closed window - home is hot

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Hi all
I have one big window (140 cm height, 210 cm width) in the first floor of 1 .5 story home. This window can not be opened or closed (has no doors). Thes e days are so hot to be inside the house because the air can not be circula ted enough in the house because the main window is always closed (see pictu res below of the windows from inside and out - sorry the inside picture is dark a bit). This window has wood frame from the inside
http://i59.tinypic.com/2gshpv5.jpg
http://i57.tinypic.com/30a72ba.jpg
So I decided to replace it with a new window which has doors to open it and get breeze inside. I like the new window to be simple and has 3 panels, tw o can be opened. Any idea please what kind of window you recommend (materia l, brand name, design etc) I am open to any suggestion. Thanks a lot once a gain.
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leza wang wrote:

Hi, You can peruse on the 'net for all kinds of windows or go to HD or Lowes to look at them in many different styles. Mean time, you can run the furnace fan to circulate air in the house. Do you have sufficient insulation in the attic and good attic venting?
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On Thursday, July 3, 2014 12:00:57 AM UTC-4, Tony Hwang wrote:

of 1.5 story home. This window can not be opened or closed (has no doors). These days are so hot to be inside the house because the air can not be cir culated enough in the house because the main window is always closed (see p ictures below of the windows from inside and out - sorry the inside picture is dark a bit). This window has wood frame from the inside

and get breeze inside. I like the new window to be simple and has 3 panels , two can be opened. Any idea please what kind of window you recommend (mat erial, brand name, design etc) I am open to any suggestion. Thanks a lot on ce again.

Thanks for you advice. I have gas furnace and I turned the flam off. I am n ot sure if I can turn the furnace fan on.
About the attic, I have small one and it does not have insulation! It is in my mind to do that asap. How can I check if I have good attic venting? Tha nks a lot once again
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leza wang wrote:

Hi, Aren't you the one who had all kinda problems in the house last time? Do you own a new(different) house? Are you certain about lack of insulation in the attic? Did you turn off gas to the furnace or turned the pilot off? Ontario climate in summer is humid, without pilot burning in the furnace, it can cause rusting problem. No fan switch on the thermostat? If you don't have fan switch, you can replace thermostat with fan switch.(this thermostat needs one more wire(G wire) to hook up.
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On Thursday, July 3, 2014 12:54:19 AM UTC-4, Tony Hwang wrote:

r of 1.5 story home. This window can not be opened or closed (has no doors) . These days are so hot to be inside the house because the air can not be c irculated enough in the house because the main window is always closed (see pictures below of the windows from inside and out - sorry the inside pictu re is dark a bit). This window has wood frame from the inside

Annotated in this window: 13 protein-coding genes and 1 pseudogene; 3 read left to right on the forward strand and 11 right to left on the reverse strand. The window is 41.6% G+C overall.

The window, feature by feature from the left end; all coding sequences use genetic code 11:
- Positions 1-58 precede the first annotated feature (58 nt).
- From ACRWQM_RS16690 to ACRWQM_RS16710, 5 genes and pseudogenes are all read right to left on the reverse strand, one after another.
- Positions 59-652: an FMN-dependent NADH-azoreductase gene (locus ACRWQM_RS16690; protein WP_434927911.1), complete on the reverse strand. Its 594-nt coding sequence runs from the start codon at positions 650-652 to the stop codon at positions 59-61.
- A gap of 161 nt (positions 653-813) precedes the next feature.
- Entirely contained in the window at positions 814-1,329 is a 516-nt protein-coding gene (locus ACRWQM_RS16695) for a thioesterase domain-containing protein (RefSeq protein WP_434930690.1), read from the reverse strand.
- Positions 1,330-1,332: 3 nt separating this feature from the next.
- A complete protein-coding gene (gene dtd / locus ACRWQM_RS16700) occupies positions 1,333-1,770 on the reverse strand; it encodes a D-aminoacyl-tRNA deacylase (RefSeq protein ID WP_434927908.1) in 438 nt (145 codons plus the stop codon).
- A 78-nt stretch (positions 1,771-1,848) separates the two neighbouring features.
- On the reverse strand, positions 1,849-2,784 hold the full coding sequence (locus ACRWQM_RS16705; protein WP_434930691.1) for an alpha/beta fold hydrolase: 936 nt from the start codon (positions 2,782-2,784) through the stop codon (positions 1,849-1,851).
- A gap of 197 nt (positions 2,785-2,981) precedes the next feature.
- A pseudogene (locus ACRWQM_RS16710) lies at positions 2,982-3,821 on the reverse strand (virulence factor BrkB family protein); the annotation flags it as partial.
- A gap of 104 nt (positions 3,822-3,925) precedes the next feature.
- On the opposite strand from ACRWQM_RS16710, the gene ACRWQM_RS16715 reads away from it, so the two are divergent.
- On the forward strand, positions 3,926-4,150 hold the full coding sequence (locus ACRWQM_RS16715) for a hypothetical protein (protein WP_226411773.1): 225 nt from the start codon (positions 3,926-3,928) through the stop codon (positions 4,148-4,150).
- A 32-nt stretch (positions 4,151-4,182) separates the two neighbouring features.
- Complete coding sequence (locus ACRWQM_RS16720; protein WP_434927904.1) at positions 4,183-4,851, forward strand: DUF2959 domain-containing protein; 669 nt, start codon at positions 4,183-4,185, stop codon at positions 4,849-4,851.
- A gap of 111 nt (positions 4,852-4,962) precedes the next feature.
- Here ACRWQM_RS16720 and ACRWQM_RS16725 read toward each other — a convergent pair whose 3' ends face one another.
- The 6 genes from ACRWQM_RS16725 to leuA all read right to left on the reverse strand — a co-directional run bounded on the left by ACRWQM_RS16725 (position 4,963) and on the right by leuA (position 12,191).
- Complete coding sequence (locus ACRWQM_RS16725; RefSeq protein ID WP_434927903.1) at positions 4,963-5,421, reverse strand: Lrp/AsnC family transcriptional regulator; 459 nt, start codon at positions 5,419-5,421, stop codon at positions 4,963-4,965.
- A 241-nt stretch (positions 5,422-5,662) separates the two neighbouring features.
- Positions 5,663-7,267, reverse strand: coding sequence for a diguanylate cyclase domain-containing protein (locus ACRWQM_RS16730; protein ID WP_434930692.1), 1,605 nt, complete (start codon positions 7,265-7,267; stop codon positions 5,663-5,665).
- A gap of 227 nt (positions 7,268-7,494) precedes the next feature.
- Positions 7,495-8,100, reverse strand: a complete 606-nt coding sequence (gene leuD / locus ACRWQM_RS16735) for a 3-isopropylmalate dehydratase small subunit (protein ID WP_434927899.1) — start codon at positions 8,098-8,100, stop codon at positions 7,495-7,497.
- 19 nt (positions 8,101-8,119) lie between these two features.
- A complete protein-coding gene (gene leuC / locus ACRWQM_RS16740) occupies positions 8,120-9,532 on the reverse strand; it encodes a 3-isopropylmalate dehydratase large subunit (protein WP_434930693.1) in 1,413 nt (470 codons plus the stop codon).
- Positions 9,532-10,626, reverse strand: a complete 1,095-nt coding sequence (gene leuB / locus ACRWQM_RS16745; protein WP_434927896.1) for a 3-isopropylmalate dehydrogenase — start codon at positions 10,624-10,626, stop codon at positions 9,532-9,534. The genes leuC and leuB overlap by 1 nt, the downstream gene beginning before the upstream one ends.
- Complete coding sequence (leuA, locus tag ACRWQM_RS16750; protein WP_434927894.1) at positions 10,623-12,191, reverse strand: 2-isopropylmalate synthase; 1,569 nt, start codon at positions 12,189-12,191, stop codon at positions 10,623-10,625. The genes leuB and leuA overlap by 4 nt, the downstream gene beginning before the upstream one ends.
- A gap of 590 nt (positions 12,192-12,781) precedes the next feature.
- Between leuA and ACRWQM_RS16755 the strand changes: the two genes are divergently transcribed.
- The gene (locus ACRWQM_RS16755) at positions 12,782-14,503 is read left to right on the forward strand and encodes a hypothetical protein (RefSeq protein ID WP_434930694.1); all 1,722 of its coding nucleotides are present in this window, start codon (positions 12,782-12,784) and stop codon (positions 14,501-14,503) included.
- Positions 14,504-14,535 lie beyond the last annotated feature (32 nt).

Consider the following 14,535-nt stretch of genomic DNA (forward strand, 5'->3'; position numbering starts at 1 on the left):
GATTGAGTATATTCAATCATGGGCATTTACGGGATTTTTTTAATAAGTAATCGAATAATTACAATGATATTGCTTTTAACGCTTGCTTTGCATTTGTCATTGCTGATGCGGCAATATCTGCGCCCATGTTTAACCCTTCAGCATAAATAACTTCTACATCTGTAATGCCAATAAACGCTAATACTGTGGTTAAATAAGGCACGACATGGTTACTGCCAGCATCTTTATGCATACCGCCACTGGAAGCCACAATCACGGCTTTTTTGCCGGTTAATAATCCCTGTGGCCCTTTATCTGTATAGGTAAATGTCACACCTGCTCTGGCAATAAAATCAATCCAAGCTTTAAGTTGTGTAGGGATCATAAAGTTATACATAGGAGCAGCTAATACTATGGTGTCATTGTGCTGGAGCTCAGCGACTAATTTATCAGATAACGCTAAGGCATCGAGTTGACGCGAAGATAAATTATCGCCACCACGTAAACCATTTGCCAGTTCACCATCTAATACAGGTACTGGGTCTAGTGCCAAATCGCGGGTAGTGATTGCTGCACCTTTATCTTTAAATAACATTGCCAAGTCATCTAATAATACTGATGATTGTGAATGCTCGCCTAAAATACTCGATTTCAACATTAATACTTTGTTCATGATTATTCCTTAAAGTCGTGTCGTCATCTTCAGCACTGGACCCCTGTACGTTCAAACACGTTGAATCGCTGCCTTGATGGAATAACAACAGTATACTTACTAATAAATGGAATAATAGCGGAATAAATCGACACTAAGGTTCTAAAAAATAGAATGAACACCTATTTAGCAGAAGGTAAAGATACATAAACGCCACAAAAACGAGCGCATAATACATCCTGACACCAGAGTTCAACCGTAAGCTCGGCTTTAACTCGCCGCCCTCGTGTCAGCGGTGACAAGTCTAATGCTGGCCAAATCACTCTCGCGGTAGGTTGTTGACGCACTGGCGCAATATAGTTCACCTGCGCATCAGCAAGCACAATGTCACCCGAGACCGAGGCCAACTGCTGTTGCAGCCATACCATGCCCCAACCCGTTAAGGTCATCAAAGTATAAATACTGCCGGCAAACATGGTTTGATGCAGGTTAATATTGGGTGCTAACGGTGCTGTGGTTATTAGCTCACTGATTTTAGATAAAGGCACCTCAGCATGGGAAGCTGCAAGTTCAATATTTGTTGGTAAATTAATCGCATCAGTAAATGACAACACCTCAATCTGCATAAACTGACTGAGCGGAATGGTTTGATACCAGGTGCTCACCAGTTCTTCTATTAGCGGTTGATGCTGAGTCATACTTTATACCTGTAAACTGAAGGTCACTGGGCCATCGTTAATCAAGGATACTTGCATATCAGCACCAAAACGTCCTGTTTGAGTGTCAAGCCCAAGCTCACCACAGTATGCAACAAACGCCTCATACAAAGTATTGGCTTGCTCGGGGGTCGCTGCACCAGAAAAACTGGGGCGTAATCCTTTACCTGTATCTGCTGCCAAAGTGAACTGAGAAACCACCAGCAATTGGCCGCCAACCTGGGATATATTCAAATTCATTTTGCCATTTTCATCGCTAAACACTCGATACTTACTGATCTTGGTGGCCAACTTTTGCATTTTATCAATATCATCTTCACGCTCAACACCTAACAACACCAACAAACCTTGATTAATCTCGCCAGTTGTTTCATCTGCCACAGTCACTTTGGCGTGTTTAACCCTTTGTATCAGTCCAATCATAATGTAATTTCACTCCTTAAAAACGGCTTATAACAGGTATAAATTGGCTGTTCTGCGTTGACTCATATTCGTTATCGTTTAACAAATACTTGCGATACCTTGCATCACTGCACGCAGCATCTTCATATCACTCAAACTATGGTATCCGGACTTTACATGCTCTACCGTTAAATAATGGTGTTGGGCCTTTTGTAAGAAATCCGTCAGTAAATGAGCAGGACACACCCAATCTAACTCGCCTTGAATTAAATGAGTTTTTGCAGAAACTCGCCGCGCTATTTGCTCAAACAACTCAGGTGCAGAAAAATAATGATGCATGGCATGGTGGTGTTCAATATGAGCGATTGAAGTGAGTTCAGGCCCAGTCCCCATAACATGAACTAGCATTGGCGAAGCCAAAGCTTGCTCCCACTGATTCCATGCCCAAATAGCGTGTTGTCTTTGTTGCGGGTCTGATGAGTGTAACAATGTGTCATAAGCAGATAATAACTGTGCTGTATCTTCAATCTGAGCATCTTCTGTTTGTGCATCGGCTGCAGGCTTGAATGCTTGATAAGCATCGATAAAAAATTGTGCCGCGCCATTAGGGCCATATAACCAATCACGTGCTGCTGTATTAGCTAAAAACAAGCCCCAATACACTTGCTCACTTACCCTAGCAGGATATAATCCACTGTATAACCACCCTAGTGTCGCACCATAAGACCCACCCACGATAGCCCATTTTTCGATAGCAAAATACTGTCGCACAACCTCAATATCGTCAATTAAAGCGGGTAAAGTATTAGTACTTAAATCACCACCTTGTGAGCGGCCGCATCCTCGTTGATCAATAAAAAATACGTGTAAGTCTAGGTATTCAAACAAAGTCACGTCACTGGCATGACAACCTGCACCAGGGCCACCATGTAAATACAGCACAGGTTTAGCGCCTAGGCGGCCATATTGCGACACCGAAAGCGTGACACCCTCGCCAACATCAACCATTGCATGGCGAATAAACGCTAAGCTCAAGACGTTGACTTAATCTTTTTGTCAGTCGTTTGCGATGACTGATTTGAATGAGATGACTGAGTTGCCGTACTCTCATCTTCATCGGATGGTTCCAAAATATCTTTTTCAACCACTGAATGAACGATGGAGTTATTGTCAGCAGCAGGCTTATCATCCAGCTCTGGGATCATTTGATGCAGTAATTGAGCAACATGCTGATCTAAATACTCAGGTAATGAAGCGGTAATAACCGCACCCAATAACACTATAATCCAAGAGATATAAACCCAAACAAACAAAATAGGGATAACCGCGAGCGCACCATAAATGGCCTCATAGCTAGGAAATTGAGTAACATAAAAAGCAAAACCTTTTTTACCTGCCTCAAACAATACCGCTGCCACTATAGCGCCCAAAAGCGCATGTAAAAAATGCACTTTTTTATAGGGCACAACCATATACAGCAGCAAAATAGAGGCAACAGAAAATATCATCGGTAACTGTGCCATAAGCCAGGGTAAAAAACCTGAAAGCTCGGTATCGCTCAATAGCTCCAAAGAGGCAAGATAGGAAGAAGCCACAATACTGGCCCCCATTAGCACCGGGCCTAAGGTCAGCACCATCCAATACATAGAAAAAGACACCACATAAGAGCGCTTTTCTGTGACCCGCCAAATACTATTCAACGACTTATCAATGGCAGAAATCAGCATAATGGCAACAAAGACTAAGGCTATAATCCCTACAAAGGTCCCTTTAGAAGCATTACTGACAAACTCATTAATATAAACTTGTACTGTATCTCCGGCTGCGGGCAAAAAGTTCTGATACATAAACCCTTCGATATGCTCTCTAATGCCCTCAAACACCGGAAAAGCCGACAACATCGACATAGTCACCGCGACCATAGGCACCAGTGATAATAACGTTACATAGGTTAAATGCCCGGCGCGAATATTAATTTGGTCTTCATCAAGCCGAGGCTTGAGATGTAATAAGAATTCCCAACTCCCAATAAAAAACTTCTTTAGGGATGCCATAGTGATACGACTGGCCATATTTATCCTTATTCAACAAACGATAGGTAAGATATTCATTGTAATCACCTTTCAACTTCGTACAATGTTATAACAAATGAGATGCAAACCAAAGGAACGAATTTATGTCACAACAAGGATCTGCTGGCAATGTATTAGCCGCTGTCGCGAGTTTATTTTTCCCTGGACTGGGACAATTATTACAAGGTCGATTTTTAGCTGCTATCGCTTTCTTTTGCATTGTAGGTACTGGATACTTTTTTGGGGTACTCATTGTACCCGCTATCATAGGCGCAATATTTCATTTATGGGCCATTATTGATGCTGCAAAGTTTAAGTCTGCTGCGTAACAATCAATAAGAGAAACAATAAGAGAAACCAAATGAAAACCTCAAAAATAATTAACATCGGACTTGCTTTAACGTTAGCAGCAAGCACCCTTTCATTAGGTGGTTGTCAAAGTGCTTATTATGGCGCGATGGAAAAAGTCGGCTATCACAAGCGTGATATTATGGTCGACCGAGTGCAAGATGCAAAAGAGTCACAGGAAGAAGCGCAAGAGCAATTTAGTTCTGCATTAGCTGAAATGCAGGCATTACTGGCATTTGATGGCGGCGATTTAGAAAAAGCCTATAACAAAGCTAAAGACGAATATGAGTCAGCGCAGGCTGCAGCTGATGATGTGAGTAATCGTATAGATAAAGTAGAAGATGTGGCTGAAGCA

it and get breeze inside. I like the new window to be simple and has 3 pane ls, two can be opened. Any idea please what kind of window you recommend (m aterial, brand name, design etc) I am open to any suggestion. Thanks a lot once again.

es

am not sure if I can turn the furnace fan on.

s in my mind to do that asap. How can I check if I have good attic venting? Thanks a lot once again


Thanks, Yes no insulation at all. I removed the old one, was dirty and dust y and really bad but did not put anything else yet.
Yes the pilot is off, you scared me about rusting but thanks for the advice , I will turn it one now. i have to learn again how to do that.
I will check the thermostat. but if the pilot is on and the fan is start wo rking, does not that mean i will get hot air? Thanks a lot once again.
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On Wed, 2 Jul 2014 20:46:22 -0700 (PDT), leza wang

Don't know where you are so brand and model are beyond me - but just make sure to have them replaced "frame out" not as inserts. You will want one left opening and one right opening casement and one fixed pane. I would use a high quality vinyl window - rehau profile - with a good brand name hardware and low E2 glass with argon - double glazed. I would hinge the casements on the outer edges, opening against the fixed pane. You want the install to maximize the amount of glazed area, and yet to have all the glazing lines line up so it looks like the window "belongs" in the house. Many of the low-buck hacker window installers couldn't make a window look good in a BARN - so make sure you get references and check out several installations of that type of window they have done over the last 5 years - checking with the customers re: any problems with the install.
You can get good or cheap - seldom both.
Looking at the pictures I'm not sure a poor install would look much poorer than what is there, but a good install might improve the looks of the house significantly.